Edmonton defence lawyer cited for contempt after refusing to wear mask in court

One of Edmonton’s longest-serving and most respected lawyers has been cited for contempt of court after refusing to follow a judge’s direct order to wear a mask in her courtroom.

Peter Royal got into a war of words with provincial court Judge Marilena Carminati on July 21 at the start of a three-day sex assault trial.

According to the official transcript, Carminati told Royal he would have to wear a mask. Royal told the judge he wouldn’t:

Royal: I don’t wear a mask in the courtroom.

Judge: You will have to wear one. We are not spending three days together in a small courtroom in a poorly ventilated building with counsel not wearing a mask. 

Royal: Well I’m not going to wear one, so what are you going to do about that? 

Judge: Well perhaps you can speak to counsel about whether you will be held in contempt of court … I will adjourn to let you think about it.

Royal: I don’t intend to follow your direction. We’re more than six feet apart. I’ve been doubly vaccinated. 

Judge: Are you saying you are free to disobey a ruling of the court or a direction of the court if you think the reasons for it aren’t great?

Royal: I do. 

Royal, who has been practising law for nearly half a century, told Carminati he wears a mask inside the courthouse and when he enters the courtroom, but takes it off once he sits at the defence table. 

“Every judge in this courthouse has never directed me to wear a mask once I’m ahead of the bar,” Royal said, according to the transcript. “My understanding from Judge [Steven] Bilodeau was when you’re ahead of the bar, you have the right to remain maskless.” 

Carminati adjourned for a few hours to give Royal time to make written submissions.

“You are putting the court in a very difficult position, Mr. Royal,” Carminati said, according to the transcript. “You are senior counsel, you are well respected, but you bring the administration of justice into disrepute when you blatantly disregard a direction from the court without providing any kind of reason or justification for doing so.”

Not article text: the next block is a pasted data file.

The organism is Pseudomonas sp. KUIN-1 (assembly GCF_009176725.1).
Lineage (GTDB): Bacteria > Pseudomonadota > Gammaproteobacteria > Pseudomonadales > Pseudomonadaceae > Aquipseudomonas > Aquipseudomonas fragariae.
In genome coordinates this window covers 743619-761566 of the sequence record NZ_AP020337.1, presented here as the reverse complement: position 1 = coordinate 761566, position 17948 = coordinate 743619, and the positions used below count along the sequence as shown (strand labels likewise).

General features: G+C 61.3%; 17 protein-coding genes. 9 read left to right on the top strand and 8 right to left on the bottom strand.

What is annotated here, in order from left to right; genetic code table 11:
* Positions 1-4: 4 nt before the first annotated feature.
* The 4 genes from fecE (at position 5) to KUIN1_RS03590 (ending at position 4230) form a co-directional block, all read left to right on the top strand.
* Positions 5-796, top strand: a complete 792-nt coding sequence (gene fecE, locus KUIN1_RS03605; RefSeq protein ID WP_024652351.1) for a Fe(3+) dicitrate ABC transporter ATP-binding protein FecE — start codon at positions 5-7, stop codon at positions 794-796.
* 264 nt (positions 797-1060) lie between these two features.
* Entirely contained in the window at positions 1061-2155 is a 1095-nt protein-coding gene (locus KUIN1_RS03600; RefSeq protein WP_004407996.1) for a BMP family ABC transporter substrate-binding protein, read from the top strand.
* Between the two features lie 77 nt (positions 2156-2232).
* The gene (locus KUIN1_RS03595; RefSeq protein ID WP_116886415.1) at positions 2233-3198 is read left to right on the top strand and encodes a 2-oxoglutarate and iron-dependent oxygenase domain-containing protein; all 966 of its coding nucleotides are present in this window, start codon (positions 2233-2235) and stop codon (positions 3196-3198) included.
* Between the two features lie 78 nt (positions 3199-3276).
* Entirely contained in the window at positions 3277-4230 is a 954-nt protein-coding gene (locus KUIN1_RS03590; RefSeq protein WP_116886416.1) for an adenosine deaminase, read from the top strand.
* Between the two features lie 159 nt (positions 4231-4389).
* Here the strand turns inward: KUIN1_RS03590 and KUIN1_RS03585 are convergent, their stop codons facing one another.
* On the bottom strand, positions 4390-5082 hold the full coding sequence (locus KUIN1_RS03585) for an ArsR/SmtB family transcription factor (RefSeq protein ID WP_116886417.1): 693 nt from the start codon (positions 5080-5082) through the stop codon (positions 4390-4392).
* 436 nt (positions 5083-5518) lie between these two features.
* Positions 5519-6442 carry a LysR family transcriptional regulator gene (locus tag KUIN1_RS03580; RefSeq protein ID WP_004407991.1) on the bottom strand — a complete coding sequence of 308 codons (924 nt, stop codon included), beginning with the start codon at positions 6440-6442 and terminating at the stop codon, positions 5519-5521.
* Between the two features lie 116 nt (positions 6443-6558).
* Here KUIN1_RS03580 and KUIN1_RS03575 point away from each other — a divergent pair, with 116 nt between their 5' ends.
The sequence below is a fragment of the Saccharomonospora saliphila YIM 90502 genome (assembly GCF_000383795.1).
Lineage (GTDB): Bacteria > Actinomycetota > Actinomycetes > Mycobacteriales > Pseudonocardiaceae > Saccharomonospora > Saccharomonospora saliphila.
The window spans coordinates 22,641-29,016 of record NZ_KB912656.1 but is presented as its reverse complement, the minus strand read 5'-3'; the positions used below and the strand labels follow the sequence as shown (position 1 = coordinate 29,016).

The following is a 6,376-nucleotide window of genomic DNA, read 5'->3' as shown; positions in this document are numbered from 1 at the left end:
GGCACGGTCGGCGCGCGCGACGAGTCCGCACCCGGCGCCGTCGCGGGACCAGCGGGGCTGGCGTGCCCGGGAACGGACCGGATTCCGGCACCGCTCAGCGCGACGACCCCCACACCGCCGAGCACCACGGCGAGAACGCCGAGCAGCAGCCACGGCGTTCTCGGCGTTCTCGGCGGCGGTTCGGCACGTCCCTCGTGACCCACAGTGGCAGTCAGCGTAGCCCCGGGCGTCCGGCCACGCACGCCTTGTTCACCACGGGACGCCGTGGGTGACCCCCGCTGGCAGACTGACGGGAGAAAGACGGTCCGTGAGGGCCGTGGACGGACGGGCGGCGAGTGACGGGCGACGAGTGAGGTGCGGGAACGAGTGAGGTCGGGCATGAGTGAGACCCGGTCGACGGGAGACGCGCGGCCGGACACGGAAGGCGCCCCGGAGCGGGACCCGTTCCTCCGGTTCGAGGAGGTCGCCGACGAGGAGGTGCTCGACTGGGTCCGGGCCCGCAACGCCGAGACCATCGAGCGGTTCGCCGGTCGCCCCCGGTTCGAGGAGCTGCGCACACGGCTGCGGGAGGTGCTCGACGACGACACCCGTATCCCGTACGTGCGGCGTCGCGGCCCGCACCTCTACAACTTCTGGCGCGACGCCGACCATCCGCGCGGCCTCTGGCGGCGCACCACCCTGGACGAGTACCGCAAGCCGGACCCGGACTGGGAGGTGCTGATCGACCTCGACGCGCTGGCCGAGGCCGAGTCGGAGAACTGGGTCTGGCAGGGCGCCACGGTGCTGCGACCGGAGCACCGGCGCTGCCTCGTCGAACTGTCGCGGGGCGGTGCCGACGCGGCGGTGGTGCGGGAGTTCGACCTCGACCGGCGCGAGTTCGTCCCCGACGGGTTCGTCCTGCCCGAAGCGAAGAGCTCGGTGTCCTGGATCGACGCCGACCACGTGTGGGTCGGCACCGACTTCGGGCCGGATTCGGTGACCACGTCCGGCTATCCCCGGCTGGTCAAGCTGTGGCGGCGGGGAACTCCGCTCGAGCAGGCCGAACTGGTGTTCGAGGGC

Restricted public courthouse access 

In mid-June, the provincial court issued a practice directive outlining procedures for a return to in-person hearings for criminal cases during the COVID-19 pandemic. 

“These measures are designed to gradually resume the safe operation of the court,” the directive said. “All safety measures — masking, physical distance, capacity limits and plexiglass remain in place.”

When Royal appeared before Carminati again later the same day, still without a mask, he argued that the court’s pandemic practice directives had unfairly and illegally restricted public access to the courthouse. 

“In the absence of public accessibility to the courthouse, these directives are simply lacking in constitutional merit,” Royal said. “They all deserve to be ignored, in my respectful submission.”

Crown prosecutor Kevin Komosky pointed out that the mask debate had stalled the sexual assault trial, which had already been adjourned three times.

Carminati then ordered Royal to wear his mask “so that we can start this trial,” the transcript shows:

Royal: And I’m not going to. And, Your Honour, I have to say I was surprised that you took this position. No other judge in this court has taken the position you’re taking, none. 

Judge: I have asked if there is any compelling reason for you not to wear the mask. You have provided me only with disrespect.

Carminati said she would order a transcript and provide it to the chief judge for him to decide whether it should be shared with the Law Society of Alberta.

Royal declined comment for this story. The law society and the court’s media spokesperson also declined comment, as did Justice Minister Kaycee Madu’s press secretary and the president of the Criminal Trial Lawyers’ Association. 

Royal’s contempt of court citation hearing is set for Sept. 9, using an out-of-town judge and Crown prosecutor.

Under Alberta’s rules of court, a person found in civil contempt of court could face up to two years in jail and/or a fine.

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